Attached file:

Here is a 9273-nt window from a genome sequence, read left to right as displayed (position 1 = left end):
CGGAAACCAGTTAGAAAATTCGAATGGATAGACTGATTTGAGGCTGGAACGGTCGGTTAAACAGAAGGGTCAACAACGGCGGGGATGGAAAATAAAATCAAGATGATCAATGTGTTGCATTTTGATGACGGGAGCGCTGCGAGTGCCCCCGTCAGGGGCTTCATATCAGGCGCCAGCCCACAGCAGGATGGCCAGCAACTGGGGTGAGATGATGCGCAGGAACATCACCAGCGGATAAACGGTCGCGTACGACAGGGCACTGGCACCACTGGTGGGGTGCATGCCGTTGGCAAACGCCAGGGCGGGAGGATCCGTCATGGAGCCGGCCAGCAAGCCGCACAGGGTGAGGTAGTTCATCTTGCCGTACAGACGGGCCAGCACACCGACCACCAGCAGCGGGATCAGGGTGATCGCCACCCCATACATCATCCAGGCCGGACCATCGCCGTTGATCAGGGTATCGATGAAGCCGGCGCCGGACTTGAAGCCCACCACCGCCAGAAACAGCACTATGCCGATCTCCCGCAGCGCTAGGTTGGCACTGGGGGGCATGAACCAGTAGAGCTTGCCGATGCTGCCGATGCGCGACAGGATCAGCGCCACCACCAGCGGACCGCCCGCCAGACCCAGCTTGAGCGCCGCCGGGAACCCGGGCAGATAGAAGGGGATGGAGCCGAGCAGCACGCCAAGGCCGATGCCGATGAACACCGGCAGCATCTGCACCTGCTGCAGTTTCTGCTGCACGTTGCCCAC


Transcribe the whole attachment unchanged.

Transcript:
Here is a 9273-nt window from a genome sequence, read left to right as displayed (position 1 = left end):
CGGAAACCAGTTAGAAAATTCGAATGGATAGACTGATTTGAGGCTGGAACGGTCGGTTAAACAGAAGGGTCAACAACGGCGGGGATGGAAAATAAAATCAAGATGATCAATGTGTTGCATTTTGATGACGGGAGCGCTGCGAGTGCCCCCGTCAGGGGCTTCATATCAGGCGCCAGCCCACAGCAGGATGGCCAGCAACTGGGGTGAGATGATGCGCAGGAACATCACCAGCGGATAAACGGTCGCGTACGACAGGGCACTGGCACCACTGGTGGGGTGCATGCCGTTGGCAAACGCCAGGGCGGGAGGATCCGTCATGGAGCCGGCCAGCAAGCCGCACAGGGTGAGGTAGTTCATCTTGCCGTACAGACGGGCCAGCACACCGACCACCAGCAGCGGGATCAGGGTGATCGCCACCCCATACATCATCCAGGCCGGACCATCGCCGTTGATCAGGGTATCGATGAAGCCGGCGCCGGACTTGAAGCCCACCACCGCCAGAAACAGCACTATGCCGATCTCCCGCAGCGCTAGGTTGGCACTGGGGGGCATGAACCAGTAGAGCTTGCCGATGCTGCCGATGCGCGACAGGATCAGCGCCACCACCAGCGGACCGCCCGCCAGACCCAGCTTGAGCGCCGCCGGGAACCCGGGCAGATAGAAGGGGATGGAGCCGAGCAGCACGCCAAGGCCGATGCCGATGAACACCGGCAGCATCTGCACCTGCTGCAGTTTCTGCTGCACGTTGCCCAC